I still think mostly in English, which means it takes time to translate what I want to say before it comes out. Thus, with the conversational speed of my second language, most of my thoughts are resigned to never leaving my head.
In a way, an experience like this humbles my thoughts and opinions. If I have to work hard to express what I’m thinking, I only express what is essential – which, it turns out, most of my thoughts are not.
In English conversations, I am fairly intelligent, sometimes funny, and able to quickly and accurately recount my daily experiences. In Italian conversations, I am lucky if I’m one of these things. But without a way to fully express myself, my actions must speak for the personality I can’t describe in words.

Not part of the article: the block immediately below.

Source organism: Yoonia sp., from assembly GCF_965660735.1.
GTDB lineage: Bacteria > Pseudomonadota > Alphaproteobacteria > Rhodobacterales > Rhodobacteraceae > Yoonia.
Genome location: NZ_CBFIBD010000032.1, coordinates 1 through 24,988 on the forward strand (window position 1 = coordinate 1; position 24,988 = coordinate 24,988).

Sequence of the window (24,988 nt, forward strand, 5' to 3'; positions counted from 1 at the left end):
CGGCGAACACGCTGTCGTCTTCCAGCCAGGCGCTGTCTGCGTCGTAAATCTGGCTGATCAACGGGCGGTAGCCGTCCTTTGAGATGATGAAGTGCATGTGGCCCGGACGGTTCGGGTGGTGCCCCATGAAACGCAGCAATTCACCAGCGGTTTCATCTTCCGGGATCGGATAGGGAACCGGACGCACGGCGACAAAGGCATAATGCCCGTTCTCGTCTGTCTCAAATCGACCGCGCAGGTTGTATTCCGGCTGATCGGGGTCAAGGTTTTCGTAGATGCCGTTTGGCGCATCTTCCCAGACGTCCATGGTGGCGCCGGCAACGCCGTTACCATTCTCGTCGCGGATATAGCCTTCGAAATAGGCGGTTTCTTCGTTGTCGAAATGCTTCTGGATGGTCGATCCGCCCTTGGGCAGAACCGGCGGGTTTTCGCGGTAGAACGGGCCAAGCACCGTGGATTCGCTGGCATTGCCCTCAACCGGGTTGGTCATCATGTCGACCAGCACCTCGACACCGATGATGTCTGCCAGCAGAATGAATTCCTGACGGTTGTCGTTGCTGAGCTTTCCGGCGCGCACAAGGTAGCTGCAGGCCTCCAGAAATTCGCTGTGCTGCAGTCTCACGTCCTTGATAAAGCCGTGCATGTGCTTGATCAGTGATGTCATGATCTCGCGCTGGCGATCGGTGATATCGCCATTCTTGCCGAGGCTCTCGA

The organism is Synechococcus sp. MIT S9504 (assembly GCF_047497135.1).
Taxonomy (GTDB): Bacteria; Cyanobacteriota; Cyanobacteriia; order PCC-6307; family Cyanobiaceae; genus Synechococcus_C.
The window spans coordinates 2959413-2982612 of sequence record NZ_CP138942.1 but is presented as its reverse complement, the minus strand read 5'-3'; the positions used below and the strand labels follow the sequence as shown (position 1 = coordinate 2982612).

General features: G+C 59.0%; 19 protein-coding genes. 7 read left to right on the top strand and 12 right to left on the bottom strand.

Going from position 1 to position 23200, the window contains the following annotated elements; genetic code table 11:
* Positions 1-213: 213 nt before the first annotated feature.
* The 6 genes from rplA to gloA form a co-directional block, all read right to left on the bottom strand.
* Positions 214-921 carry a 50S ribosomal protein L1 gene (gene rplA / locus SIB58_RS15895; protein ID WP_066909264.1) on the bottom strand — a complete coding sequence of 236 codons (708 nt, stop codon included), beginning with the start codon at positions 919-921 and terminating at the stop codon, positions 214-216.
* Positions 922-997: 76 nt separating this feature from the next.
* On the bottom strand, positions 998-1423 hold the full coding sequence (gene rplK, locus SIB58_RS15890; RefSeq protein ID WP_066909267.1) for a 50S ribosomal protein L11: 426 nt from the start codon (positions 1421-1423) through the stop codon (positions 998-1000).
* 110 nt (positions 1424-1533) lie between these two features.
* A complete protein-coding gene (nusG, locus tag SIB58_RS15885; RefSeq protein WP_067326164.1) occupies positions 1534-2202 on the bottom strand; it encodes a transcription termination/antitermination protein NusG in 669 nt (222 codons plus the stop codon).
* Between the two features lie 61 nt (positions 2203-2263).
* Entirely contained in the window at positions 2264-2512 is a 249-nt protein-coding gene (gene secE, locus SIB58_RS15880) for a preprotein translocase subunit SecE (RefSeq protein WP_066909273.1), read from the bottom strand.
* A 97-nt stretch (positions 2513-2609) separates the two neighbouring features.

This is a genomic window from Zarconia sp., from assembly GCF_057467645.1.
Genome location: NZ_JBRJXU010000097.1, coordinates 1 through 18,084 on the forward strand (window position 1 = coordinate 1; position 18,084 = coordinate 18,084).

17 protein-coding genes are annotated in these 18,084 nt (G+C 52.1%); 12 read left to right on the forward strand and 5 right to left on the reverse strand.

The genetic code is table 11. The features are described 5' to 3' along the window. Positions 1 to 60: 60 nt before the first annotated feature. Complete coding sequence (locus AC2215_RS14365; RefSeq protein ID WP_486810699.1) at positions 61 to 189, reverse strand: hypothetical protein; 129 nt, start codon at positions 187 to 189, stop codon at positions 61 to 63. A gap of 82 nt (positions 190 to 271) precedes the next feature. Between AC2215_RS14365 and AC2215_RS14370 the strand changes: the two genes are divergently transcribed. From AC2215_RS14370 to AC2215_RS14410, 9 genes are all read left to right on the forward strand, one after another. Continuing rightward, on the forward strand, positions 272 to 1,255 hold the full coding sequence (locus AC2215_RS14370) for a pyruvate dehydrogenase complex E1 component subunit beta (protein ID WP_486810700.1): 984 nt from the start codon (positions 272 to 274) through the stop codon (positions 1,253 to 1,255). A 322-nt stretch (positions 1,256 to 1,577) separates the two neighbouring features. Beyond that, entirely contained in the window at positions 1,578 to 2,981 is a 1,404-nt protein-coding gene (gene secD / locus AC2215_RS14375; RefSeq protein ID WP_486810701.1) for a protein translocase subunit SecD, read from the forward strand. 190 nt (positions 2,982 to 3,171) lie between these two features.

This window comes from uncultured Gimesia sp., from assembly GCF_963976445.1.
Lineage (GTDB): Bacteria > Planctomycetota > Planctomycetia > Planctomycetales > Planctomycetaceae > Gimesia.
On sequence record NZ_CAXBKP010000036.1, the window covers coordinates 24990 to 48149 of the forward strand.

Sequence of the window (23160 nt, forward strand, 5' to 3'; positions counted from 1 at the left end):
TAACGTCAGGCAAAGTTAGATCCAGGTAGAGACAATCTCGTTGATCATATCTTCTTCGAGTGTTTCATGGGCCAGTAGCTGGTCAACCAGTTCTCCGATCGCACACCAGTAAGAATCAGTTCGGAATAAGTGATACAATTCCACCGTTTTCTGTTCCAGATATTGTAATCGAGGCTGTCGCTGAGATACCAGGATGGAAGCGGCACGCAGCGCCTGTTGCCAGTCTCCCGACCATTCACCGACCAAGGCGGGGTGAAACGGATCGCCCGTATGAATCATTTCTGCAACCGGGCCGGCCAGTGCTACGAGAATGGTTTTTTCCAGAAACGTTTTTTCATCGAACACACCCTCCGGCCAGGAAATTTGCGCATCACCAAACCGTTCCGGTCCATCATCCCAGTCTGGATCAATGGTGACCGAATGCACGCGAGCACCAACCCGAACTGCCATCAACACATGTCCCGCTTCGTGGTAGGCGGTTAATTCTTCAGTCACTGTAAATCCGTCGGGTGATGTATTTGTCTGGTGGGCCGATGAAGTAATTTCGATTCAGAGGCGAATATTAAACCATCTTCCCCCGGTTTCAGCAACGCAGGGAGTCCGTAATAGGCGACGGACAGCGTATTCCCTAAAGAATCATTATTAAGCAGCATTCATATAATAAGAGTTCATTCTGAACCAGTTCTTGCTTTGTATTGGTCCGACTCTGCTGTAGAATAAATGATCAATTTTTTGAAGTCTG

Am I a polite guest? Then I have to wait for everyone to be seated at the table before eating. Am I clean? Then I have to put away my things every morning. Am I responsible, considerate, or kind? I try to be, but I can’t hide behind my own verbosity here – I must express my personality through actions, not words.
What am I really like? That shouldn’t depend on the language I’m speaking, but the parts of me that usually come through so effortlessly are stuck in a linguistic quagmire.
All I can do is take that old piece of writing advice to heart:
Show, don’t tell.
Elena Neuzil is a native of St. Paul and is a junior at the University of St. Thomas. She studies journalism, Italian and justice and peace studies and is currently abroad in Siena, Italy.